Though the Open Hand Monument was proposed in 1954, it remained unbuilt until 1972, and even then did not achieve the contemplative atmosphere Le Corbusier had envisioned. The built monument, complete with a public amphitheater was virtually unused by Chandigarh’s residents, largely due to high levels of policing which barred groups from entering the space. Recently, however, groups of Chandigarh’s citizens have been fighting to activate the space, notably Humlog, a health activism organization. In 2010, the government officially lifted the ban on gatherings at the site, giving the public access to this publicly-owned space from 10:30–3:30 daily.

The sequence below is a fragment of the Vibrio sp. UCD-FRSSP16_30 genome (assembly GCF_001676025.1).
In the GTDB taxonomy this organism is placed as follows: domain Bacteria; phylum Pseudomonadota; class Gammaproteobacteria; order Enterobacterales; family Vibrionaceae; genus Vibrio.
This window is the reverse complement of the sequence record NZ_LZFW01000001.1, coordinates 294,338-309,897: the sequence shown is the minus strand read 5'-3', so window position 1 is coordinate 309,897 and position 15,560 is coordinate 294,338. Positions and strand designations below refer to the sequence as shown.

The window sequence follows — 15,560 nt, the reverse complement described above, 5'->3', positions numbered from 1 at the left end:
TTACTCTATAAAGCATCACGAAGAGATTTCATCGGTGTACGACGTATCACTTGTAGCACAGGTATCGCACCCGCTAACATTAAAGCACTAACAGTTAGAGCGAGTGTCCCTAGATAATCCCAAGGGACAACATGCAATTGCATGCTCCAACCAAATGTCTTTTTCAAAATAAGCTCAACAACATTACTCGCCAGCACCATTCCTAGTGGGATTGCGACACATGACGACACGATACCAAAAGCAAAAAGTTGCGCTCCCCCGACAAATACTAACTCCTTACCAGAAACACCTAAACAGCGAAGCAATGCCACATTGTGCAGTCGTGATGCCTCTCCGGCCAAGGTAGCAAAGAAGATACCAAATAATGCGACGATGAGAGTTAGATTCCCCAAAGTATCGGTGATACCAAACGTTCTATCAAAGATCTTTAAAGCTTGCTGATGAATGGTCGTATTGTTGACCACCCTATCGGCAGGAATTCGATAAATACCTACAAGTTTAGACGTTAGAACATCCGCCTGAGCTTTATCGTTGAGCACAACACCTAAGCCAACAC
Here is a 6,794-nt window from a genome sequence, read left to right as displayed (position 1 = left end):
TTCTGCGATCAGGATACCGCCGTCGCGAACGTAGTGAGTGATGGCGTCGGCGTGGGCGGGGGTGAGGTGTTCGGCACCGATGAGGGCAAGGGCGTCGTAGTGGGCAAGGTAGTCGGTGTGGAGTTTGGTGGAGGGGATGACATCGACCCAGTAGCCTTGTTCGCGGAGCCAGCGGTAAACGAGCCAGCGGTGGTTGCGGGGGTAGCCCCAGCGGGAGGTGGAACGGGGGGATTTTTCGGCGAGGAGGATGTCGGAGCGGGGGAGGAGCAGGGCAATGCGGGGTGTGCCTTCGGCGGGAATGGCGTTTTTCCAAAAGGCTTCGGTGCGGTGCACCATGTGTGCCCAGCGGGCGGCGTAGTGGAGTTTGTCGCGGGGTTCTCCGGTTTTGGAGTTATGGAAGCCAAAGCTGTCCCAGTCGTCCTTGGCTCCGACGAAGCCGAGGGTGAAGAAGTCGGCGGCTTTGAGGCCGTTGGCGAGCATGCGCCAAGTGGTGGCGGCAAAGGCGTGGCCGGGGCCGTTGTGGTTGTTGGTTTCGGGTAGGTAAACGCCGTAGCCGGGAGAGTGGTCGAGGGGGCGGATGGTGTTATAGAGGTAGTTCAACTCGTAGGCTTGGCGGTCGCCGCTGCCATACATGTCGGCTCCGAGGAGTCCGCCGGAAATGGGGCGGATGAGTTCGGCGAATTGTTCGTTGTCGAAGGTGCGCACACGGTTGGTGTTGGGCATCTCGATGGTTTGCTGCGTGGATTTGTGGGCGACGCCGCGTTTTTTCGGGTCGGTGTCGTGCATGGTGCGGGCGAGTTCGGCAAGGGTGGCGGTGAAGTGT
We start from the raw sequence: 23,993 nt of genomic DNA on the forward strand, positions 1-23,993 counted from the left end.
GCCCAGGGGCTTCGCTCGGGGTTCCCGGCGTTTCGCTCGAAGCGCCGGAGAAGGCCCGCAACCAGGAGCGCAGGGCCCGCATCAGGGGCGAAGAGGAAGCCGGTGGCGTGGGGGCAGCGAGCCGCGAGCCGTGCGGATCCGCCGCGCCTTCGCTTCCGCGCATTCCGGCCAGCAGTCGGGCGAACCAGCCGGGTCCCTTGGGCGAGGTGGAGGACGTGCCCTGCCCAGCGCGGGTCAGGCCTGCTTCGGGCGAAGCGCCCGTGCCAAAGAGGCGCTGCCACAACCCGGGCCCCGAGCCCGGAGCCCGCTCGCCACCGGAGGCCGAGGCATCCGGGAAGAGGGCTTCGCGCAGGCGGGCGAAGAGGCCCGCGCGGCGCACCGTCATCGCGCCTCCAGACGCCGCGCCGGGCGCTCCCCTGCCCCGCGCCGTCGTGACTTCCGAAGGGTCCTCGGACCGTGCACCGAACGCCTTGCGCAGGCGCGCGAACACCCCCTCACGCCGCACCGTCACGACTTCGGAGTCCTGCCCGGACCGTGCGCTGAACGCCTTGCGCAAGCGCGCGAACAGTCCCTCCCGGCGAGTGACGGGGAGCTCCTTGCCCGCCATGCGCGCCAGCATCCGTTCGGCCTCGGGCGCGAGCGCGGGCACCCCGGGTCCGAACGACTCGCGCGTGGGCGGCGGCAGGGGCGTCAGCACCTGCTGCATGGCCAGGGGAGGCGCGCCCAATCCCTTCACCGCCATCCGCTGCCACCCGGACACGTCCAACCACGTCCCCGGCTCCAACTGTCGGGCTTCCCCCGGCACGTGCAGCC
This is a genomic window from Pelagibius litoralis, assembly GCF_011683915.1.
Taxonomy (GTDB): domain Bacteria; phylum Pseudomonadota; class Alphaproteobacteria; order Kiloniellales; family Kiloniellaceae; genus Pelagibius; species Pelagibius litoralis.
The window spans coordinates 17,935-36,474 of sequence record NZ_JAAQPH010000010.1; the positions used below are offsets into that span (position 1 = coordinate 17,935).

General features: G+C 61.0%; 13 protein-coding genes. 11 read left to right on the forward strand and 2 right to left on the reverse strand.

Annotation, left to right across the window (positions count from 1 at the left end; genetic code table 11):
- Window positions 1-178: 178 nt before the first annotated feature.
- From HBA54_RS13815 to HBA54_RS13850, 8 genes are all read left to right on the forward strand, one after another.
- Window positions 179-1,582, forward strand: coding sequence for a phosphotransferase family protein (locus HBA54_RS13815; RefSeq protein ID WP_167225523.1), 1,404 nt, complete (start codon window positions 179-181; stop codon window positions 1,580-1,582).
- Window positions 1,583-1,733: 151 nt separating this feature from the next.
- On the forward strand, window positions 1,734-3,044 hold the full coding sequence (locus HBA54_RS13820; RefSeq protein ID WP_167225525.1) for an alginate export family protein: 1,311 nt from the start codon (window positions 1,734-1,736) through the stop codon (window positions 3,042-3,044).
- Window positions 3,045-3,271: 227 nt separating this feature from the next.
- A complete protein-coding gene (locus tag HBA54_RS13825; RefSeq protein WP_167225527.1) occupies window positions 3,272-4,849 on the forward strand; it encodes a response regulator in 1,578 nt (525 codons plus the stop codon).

– Reya Sehgal, Curatorial Assistant
 Hilton Kramer, “Looking at Le Corbusier the Painter,” New York Times January 29, 1972, p. 25.
 Jan Birksted, Le Corbusier and the Occult (Cambridge, MA: MIT Press, 2009), 57.
 Ashish Nangia, “The Town That Corbusier Built,” Design Observer, August 16, 2010, http://designobserver.com/feature/the-town-that-corbusier-built/15028/.